In Arnold 5.0 surfaces and volume shaders return closures rather than final colors. Closures describe the way surfaces and volumes scatter light, leaving the lights loops and integration to Arnold. This approach makes more optimizations and better rendering algorithms possible.
BSDF and BSSRDF Closures
BSDF and BSSRDF closures define how light scatters on and below surfaces.
Refraction BSDFs and Absorption
For refraction, the BSDF takes an interior closure list parameter that defines the interior of the object. This can be used to model volume absorption or scattering inside glass for example.
The emission closure is used to emit light from surfaces.
Transparent and Matte Closures
Surfaces are opaque by default, and the transparent and matte closures can be used to make them transparent or to affect the alpha channel. When making a surface transparent or matte, other surface closures should have their weight reduced accordingly, so that the total weight of all closures does not exceed 1 and energy is conserved. Mixing with other closures can be done as follows:
The transparent closure makes the surface transparent, revealing objects behind it. The matte closure creates a hole in the alpha channel, while blocking objects behind the surface. This can be used to composite other objects into the image after rendering.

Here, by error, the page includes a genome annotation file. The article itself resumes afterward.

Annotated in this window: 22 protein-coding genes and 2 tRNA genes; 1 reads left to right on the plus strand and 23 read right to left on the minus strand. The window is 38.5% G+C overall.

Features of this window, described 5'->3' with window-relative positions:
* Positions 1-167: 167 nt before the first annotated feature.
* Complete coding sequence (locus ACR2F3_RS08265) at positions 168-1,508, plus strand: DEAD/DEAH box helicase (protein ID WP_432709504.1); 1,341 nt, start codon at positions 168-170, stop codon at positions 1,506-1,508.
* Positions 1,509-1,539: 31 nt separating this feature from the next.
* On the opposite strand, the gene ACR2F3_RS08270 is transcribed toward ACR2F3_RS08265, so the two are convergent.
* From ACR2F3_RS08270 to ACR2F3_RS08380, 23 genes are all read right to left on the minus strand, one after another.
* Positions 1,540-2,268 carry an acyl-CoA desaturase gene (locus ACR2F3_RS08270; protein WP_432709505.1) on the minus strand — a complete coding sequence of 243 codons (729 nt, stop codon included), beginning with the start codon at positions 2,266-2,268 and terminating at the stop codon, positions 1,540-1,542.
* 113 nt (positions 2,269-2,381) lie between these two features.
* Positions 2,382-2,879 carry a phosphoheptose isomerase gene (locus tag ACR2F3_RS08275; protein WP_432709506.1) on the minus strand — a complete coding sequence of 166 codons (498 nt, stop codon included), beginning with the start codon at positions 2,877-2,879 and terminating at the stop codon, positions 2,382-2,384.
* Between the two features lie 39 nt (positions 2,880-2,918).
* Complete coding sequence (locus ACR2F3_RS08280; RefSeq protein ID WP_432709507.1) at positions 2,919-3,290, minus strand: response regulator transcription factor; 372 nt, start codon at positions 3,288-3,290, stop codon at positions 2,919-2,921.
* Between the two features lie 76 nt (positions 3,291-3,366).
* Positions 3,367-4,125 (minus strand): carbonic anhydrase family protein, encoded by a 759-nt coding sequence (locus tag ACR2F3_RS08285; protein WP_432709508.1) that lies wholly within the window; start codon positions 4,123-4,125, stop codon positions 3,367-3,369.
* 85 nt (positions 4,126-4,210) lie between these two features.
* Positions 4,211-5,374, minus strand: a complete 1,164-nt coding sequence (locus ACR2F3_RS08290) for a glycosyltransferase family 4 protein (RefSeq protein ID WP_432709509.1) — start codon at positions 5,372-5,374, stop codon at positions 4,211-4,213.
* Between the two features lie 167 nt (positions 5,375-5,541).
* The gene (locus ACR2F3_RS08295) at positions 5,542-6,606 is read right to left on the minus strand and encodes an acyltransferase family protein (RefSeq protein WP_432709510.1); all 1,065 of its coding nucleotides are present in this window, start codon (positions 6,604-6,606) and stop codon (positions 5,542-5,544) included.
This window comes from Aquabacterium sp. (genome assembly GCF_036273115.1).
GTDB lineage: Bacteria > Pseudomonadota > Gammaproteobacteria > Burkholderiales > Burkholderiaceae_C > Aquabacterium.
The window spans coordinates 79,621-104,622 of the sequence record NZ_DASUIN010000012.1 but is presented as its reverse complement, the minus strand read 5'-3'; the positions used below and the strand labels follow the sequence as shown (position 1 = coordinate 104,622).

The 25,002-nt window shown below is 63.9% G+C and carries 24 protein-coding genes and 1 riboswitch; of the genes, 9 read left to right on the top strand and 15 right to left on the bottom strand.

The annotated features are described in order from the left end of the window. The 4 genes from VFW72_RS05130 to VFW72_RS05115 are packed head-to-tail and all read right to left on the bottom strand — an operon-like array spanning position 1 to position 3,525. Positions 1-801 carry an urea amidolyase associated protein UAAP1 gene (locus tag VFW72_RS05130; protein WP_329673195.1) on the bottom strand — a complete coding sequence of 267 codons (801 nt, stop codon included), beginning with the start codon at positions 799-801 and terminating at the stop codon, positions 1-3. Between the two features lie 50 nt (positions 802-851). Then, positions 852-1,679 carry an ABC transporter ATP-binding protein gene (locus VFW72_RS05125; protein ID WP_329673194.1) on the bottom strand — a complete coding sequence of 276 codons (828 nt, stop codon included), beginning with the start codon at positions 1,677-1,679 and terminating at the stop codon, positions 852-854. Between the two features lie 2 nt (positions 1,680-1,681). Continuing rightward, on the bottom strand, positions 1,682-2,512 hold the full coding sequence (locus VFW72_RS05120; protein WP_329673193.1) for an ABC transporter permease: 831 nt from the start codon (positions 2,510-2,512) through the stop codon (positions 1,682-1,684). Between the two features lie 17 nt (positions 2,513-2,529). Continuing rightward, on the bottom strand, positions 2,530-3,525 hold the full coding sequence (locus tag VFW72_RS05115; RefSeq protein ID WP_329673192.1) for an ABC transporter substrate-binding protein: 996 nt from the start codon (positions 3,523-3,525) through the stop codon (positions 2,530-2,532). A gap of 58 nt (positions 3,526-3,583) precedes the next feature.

The relation to opacity and alpha is as follows:
opacity = 1 - transparent
alpha = 1 - transparent - matte
For best performance stochastic opacity should be used. For OSL shaders this is applied automatically, for C++ it can be done like this. Note that for shadow rays only opacity is needed and creating BSDF and evaluating any parameters needed for them should be skipped for best performance.
The weights of volume closures are absorption, scattering and volume coefficients, with higher values resulting in denser volumes. Shadow rays only need absorption, and so may skip computation of scattering and emission and avoid evaluating any linked parameters needed for them.
Shaders using closures can not write lighting to AOVs themselves, rather Light Path Expression AOVs can be used.